It might take more than a year for taste and smell to return for some patients recovering from COVID-19, a new study finds.
A small number of 97 patients that tested positive for the coronavirus reported a continual loss of taste and smell, known as anosmia, for about a year, The Hill reported Friday.
While the study, published Thursday by the JAMA Network, found the majority of patients recovered their taste and smell within a few months, some still lacked the sensations for much longer.
"Persistent COVID-19–related anosmia has an excellent prognosis with nearly complete recovery at 1 year," the authors concluded in the study. "As clinicians manage an increasing number of people with post-COVID syndrome, data on long-term outcomes are needed for informed prognostication and counseling."
According to the study, 97 people consisting of 67 women and 30 men with an average age of almost 39, all reported the loss for more than seven days during their recovery from the virus.
About half of the group took part in subjective testing, 52.6%, and 47.4% underwent objective testing alone, according to the study.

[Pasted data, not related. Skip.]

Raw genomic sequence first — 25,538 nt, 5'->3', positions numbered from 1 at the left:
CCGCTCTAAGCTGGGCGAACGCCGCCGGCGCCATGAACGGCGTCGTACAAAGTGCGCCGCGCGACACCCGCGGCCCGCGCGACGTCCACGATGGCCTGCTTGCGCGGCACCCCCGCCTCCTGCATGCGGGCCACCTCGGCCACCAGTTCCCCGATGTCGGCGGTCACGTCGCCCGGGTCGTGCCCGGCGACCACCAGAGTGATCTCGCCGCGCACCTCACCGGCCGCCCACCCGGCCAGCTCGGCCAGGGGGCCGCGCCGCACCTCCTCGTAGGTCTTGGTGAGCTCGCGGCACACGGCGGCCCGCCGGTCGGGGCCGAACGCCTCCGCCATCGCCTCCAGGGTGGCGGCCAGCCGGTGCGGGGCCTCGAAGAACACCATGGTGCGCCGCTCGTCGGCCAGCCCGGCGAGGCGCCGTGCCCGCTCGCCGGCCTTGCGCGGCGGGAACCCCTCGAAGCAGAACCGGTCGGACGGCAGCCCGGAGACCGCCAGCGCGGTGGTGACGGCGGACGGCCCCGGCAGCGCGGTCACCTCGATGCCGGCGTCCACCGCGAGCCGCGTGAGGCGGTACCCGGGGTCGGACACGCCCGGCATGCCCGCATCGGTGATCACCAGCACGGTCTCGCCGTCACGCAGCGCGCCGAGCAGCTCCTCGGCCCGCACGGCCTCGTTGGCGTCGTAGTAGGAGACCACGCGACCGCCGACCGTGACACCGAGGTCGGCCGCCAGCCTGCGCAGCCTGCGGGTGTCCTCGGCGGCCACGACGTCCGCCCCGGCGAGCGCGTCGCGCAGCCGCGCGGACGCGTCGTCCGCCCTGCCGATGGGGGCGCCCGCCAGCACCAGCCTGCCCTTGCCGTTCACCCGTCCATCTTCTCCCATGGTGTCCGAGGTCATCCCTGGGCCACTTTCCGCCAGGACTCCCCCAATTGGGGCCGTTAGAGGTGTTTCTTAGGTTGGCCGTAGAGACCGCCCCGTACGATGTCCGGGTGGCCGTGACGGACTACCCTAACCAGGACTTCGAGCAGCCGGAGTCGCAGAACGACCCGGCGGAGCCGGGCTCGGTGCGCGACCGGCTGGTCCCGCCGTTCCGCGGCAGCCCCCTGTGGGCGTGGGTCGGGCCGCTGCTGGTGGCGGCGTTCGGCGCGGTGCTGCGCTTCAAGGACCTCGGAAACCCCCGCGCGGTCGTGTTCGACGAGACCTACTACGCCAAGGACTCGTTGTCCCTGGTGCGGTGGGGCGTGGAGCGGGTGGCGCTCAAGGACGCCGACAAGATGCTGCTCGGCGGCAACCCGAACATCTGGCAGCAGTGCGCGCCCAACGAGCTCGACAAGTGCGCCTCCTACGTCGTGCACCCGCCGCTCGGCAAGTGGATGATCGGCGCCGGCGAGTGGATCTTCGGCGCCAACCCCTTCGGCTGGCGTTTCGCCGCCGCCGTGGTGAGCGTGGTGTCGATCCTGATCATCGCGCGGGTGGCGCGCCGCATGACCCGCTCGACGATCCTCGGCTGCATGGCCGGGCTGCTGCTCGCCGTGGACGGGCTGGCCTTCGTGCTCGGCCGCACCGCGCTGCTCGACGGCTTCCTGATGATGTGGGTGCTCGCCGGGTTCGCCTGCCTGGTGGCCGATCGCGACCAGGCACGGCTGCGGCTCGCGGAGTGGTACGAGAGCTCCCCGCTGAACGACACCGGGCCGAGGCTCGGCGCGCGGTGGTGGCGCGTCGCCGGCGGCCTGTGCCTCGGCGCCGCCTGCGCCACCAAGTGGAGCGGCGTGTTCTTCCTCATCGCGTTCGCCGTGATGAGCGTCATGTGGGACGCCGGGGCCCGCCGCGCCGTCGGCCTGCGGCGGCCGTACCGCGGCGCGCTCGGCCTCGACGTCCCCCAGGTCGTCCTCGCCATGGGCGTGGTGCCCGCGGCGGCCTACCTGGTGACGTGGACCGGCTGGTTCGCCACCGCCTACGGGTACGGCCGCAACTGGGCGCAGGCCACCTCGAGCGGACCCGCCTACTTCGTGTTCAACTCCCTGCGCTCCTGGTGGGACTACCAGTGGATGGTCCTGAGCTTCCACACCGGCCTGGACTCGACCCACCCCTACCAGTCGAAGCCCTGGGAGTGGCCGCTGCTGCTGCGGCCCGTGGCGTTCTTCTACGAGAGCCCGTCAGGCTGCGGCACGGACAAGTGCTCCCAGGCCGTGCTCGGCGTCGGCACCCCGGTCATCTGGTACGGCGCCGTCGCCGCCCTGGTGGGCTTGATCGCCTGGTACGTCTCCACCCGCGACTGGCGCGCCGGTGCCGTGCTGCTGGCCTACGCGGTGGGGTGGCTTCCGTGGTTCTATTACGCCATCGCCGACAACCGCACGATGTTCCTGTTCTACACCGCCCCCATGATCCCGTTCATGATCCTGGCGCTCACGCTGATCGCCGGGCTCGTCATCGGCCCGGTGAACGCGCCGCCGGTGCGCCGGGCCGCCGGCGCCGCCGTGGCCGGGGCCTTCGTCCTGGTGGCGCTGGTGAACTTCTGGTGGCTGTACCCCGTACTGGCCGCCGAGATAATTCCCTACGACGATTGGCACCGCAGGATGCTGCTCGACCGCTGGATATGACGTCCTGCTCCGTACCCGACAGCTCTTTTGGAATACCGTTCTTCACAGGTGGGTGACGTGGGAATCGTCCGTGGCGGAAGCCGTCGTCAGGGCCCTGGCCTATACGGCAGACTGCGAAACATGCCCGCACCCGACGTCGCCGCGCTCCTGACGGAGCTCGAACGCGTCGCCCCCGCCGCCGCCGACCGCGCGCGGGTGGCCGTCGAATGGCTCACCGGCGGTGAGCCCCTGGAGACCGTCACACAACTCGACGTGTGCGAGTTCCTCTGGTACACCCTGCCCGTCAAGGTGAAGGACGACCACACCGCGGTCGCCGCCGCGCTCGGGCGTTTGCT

After four months, 45.1% reported full recovery of smell and taste, and another 52.9% reported a partial recovery of olfactory function.
Almost 16% of the group (eight patients) reported persistent loss of function, the study said.
Of those eight patients, six reported turning back to normal function by the eighth month, with the last two remained experiencing anosmia with "persistent abnormalities."
Loss of taste and smell were considered bellwether symptoms of the infection during the pandemic.
The study's authors said, while the long-term prognosis of those recovering from COVID-19 is good for olfactory function to return after a year, more study needs to be done on the subject and other potential long-term effects of the virus.
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